Any death, whether from enemy attack, madness or starvation (or wrath of the gods), allows you to leave something to your offspring. This takes the form of a percentage of the stats (pages, hearts, iron, echoes or mirrors) and usually one other extra; an officer who previously served your ancestor and survived whatever killed them off, or perhaps the map made during your previous adventures. Whichever you choose to inherit, the journey begins afresh with a new captain, and new discoveries.
There is no real ‘endgame’; the win state is essentially set by you. You choose when to retire, assuming you find those bones or write that book of stories you wanted to do so long ago. You can set up a house in Fallen London, find a sweetheart and leave more than just an officer for your future captains. Or you can set sail and never return, praying to the gods that you find safe harbour when the fuel runs low. And if you find the challenge of facing death too much, you can set it to Merciful mode. This loses you captain points, and changes how the game treats you (like a wuss basically), but if you just want to see the world without dying all the time, this is perhaps the way to go.
As for the atmosphere, graphics and soundtrack, all are pretty good. Running the risks of death and madness every time you leave port makes for a very on-edge experience. One eye is kept constantly on the left of the screen where the fuel gauge, supplies and captains log are kept. The other is scanning the seas for monsters that lurk in the dark depths or in the rolling fog banks that limit your view. The constant threat of death keeps you chugging to safety, yet you know in the back of your mind that an untimely end may just be an island away. I’m not altogether sure how best to describe the art style. It reminds me of picture books and the Game of Thrones maps, with steampunk bits thrown in for good measure. A hint of the Fable (Lionhead) games and interactive/point-and-click andyou’re pretty close. It’s nothing super duper amazing but it suits the tone of the game and the drab coloration fits the futility of it all well.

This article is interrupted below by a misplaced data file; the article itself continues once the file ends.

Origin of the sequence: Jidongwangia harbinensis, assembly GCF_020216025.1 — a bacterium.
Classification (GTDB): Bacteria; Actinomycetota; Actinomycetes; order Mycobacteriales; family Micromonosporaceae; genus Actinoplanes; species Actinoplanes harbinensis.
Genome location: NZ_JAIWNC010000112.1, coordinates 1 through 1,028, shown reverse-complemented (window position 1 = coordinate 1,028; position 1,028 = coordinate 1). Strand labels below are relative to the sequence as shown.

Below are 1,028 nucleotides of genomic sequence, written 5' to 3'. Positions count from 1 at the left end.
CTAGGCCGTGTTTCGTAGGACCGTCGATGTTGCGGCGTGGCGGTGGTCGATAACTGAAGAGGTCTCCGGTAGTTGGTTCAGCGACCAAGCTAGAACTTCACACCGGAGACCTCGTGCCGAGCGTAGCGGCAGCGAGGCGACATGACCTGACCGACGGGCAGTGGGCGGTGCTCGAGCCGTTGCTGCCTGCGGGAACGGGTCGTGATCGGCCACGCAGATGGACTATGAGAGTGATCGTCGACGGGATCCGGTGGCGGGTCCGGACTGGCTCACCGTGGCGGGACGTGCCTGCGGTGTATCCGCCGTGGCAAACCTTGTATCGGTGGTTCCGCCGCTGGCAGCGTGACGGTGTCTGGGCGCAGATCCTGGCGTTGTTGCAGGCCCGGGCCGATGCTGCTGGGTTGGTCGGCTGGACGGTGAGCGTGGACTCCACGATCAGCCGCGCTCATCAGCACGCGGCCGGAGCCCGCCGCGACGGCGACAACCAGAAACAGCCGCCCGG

On the other hand, I love the soundtrack. Hearing the haunting tunes as you steam around the Unterzee instills both terror and relief. Without the music, all you hear is the clanking and puffing of your trusty
steed ship, and nothing more. When you’re pushing the few supplies and fuel reserves to make it across the map to safe harbour, the silence of the zee multiplies the feelings of dread and doom. When the music makes an appearance, some of that fear is lifted slightly as you drift into reach of a bed for the night and a chance of survival. Many of the larger settlements have their own theme, my favourite of which so far is the theme for Fallen London. 2 parts merry and welcoming, yet with an undertone of despair, it matches the joys of surviving another day at sea but knowing you’ll be back again soon. It’s just a shame that the tracks have been blocked on youtube – the soundtrack isn’t out yet (it’s supposedly coming).
Sunless Sea is perhaps one of my favourite games in my entire collection now. The mix of horror, Lovecraftian themes and the unknown satisfies the thrill seeker part of me, whilst the rest of me is happy to explore and push my own boundaries in the world. I haven’t explored the whole map yet, but in time will have a ship capable of doing so. The slight changes to the map with each new captain leaves enough mystery and makes the difficulty of each game different, giving more of a reason to return to the caverns of the Unterzee. The only thing stopping me is my own desire to survive and perhaps the fact I can’t play when my brother is on Steam. To all those who liked Dishonored, who like roguelikes and who want to sail the seven seas I heartily recommend this. If you aren’t convinced, do seek out a video or two before you start a life on the ocean waves.
The images used in this review are in order: Sunless Sea title taken from Sunless Sea’s Steam Page, Screenshot taken by Khinjarsi, Screenshot taken by Khinjarsi and a screenshot taken by Khinjarsi. Any images other than screenshots were found using Google Search and do not belong to her.